6. The myopia trap:

“The ethical trade-offs that we identify within one context are going to be the same ethical trade-offs that we are going to face in other contexts and moments in time, both with respect to the nature of the trade-off and with respect to the scope of the trade-off.”

            Empirical evidence and public discussion can present a clear picture of the value tradeoffs and consequences with regards to the introduction of an AI technology in a particular context that may inform governance decisions. However, artificial intelligence is an umbrella term for a wide range of technologies that can be used in many different contexts. The same ethical trade-offs and priorities do not therefore necessarily–and are indeed unlikely to–translate across contexts and technologies.

7. The rule of law trap:

“Ethics is essentially the same as the rule of law. When we lack appropriate legal categories for the governance of AI, ethics is a good substitute. And when we do have sufficient legal frameworks, we don’t need to think about ethics.”

            To illustrate this view, consider the following point from the aforementioned NYT article: “Some activists—and even some companies—are beginning to argue that the only way to ensure ethical practices is through government regulation.” While it is true that realizing ethical principles in the real world usually requires people and institutions to advocate for their enforcement, it would be too quick to conclude that engaging in ethical reasoning is the same as establishing frameworks for legal compliance. It is misguided to frame ethics as a substitute for the rule of law, legislation, human rights, institutions, or democratically legitimate authorities. Claims to that extent, whether it is to encourage the use of ethics or to criticize the discipline in the governance of technology, should be rejected as it is a misrepresentation of ethics as a discipline. Ethical and legal reasoning pursue related but distinct questions. The issue of discriminatory outcomes in algorithmic decision-making provides a useful example. From an ethical perspective, we might ask: what makes (algorithmic) discrimination morally wrong? Is the problem that is wrongly generalizes from judgments about a set of people to another set of people, thus failing to respect them as individuals? Is it that it violates individual rights, or that it exacerbates existing structures of inequality in society? On the other hand, we might ask a set of legal questions: how should democratic states enforce principles of non-discrimination and due process when algorithms support our decision making processes? How should we interpret, apply, and expand our existing legal frameworks? Who is legally liable for disparate outcomes? Thus, ethics and the law is not an ‘either—or’ question: sometimes, laws might fall short of enforcing important ethical values, and some ethical arguments might simply not be codifiable in law.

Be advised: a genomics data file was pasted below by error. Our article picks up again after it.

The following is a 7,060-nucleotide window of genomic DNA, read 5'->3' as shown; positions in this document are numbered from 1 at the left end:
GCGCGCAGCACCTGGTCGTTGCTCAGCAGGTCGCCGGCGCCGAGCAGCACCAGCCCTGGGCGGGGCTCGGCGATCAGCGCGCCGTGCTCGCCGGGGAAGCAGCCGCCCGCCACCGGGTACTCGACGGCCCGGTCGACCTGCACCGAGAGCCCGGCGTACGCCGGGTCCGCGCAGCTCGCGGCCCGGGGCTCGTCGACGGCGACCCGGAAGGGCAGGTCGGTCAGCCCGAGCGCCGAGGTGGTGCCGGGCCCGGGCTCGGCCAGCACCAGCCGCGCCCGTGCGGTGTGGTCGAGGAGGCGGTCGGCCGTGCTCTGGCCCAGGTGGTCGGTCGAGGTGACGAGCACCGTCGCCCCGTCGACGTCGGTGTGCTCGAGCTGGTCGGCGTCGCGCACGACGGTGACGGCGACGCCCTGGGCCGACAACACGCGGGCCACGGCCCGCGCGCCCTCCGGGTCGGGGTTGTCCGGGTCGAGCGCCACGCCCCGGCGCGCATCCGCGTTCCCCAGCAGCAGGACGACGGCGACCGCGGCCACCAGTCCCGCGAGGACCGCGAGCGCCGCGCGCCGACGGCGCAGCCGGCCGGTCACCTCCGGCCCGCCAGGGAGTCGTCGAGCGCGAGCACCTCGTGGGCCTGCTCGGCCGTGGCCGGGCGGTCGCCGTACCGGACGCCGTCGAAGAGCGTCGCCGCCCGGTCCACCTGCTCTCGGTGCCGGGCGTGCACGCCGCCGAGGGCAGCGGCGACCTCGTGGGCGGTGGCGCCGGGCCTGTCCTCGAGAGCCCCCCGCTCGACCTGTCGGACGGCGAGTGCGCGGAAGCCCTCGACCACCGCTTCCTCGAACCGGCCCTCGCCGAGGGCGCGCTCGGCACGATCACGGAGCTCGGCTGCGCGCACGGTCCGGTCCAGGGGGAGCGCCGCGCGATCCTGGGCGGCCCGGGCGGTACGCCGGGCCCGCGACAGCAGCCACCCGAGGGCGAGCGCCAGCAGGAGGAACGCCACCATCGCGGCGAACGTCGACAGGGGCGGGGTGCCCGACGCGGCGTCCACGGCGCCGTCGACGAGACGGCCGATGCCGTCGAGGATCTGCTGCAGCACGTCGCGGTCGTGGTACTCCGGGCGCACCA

Conclusion

            This blog post responds critically to some recent trends in the public debate about AI Ethics. The seven traps which we have identified here are the following: (1) the reductionism trap, (2) the simplicity trap, (3) the relativism trap, (4) the value alignment trap, (5) the dichotomy trap, (6) the myopia trap, and (7) the rule of law trap. We will soon publish a white paper clarifying the role of ethics as a discipline in the assessment of AI system design and deployment in society, which addresses these points in more detail.